Using redwood and fir lumber sent from Washington state and Oregon, the cottages were built in tight clusters in the parks with cooperation among the San Francisco Parks Commission, headed by John McLaren, the San Francisco Relief Corporation and the Army. Tenants paid $2 monthly rent on cottages valued at $50, with the option to own. And in 1907, many shack owners hauled their new property using literal horse power, becoming starter homes in empty lots across San Francisco and beyond.

They served the purpose while the city rebuilt, Blackburn says. They housed the working San Franciscans who helped put this city back on track after the 1906 earthquake. And then they were scattered about. Daly City, Manteca and all the places they went to. Even Santa Cruz has one.

OurSF: 1906 Earthquake photo from the San Francisco Chronicle archive. Photographer unknown. Woman in front of her A-frame shack in a refugee camp

OurSF: 1906 Earthquake photo from the San Francisco Chronicle archive. Photographer unknown. Woman in front of her A-frame shack in a refugee camp

Photo: Chronicle Archives

OurSF: 1906 Earthquake photo from the San Francisco Chronicle archive. Photographer unknown. Woman in front of her A-frame shack in a refugee camp

OurSF: 1906 Earthquake photo from the San Francisco Chronicle archive. Photographer unknown. Woman in front of her A-frame shack in a refugee camp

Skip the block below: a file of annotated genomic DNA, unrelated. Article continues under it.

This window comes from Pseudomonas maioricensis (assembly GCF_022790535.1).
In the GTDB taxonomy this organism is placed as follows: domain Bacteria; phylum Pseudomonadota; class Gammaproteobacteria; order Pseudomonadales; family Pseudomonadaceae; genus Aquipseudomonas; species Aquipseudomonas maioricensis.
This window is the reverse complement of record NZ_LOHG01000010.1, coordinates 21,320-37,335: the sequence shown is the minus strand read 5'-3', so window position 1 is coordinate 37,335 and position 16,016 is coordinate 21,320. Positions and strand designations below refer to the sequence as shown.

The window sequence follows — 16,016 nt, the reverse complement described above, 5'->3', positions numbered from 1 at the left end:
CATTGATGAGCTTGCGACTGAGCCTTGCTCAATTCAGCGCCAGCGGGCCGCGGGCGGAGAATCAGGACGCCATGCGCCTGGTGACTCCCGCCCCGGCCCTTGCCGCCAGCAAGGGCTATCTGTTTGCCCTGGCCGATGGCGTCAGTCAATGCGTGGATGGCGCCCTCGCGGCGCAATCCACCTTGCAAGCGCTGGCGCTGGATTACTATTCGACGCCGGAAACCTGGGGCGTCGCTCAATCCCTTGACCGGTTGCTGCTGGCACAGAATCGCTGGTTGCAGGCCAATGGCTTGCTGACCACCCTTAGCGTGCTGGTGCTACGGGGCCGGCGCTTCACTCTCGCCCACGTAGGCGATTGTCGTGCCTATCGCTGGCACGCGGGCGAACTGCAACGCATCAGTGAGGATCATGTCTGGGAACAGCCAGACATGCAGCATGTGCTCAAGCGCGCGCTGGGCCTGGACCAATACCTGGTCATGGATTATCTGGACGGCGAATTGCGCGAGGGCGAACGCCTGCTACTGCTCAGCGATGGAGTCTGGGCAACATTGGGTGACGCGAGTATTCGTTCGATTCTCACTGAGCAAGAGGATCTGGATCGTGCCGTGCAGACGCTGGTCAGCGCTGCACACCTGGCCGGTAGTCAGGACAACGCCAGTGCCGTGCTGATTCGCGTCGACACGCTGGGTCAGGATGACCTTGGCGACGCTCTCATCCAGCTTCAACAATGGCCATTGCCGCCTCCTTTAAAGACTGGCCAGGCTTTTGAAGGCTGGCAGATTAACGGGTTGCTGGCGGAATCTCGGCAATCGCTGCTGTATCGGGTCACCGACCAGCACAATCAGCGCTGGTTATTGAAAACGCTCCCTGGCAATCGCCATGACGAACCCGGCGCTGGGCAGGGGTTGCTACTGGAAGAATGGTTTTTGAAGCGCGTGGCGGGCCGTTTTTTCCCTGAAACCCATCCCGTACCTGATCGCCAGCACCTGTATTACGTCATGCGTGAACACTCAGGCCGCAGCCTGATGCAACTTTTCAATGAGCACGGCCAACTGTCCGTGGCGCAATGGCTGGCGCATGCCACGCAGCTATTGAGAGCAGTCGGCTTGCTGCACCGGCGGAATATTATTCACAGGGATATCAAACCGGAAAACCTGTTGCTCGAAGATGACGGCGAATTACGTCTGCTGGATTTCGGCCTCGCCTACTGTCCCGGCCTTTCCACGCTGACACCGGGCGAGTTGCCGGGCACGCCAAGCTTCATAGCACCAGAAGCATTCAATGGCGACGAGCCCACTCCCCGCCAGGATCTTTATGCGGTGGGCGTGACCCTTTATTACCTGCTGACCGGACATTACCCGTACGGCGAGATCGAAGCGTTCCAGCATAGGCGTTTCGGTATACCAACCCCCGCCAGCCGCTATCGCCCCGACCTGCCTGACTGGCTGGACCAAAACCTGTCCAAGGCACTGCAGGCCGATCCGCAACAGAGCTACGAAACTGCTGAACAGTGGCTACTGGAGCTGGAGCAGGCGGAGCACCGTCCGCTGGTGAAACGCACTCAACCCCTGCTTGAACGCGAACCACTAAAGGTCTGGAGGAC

San Franciscans still live in 1906 earthquake shacks. Heres why they matter more than ever

Thats where the utopian vision ends and San Francisco NIMBYism begins. As early as 1907, newspapers report Glen Park residents fighting earthquake shack families from moving in because their property was being injured.

But the homes and their working class residents were welcome in Bernal Heights, where a large camp of cottages existed in Precita Park, and the great majority of the surviving San Francisco shacks stand today.

(Blackburn and the Western Neighborhoods Project, a nonprofit that recently saved $180,000 worth of Cliff House artifacts at auction, list more than 40 shacks in various databases. A couple dozen are deemed certified, and many are hidden from the public eye. Blackburn believes more are yet to be discovered.)

One of four restored earthquake refugee shacks from Kirkham Avenue in San Francisco is moved for display on Market Street in 2006.

LisaRuth Elliott, a community historian and textile artist who has worked in international disaster recovery, says living in the earthquake shack she occupied until recently near Powhattan Avenue in San Francisco was a wonderful adventure.

It was very much like living on a boat, Id say. Very small, she says. We have a fascination in our culture of living in tiny houses. I really got a sense of what it meant to be in an efficient space.

The great majority of earthquake shacks were 10 by 14 feet, or 14 by 18 feet, with a stove but no kitchen or plumbing. Most were altered to add a bathroom and expand the living space often by linking multiple shacks together like houses in the board game Monopoly. (They were even painted the same color park-bench green.) Elliott thought her space was two shacks, only to discover her bedroom was a converted chicken coop built some time in the first half of the 20th century.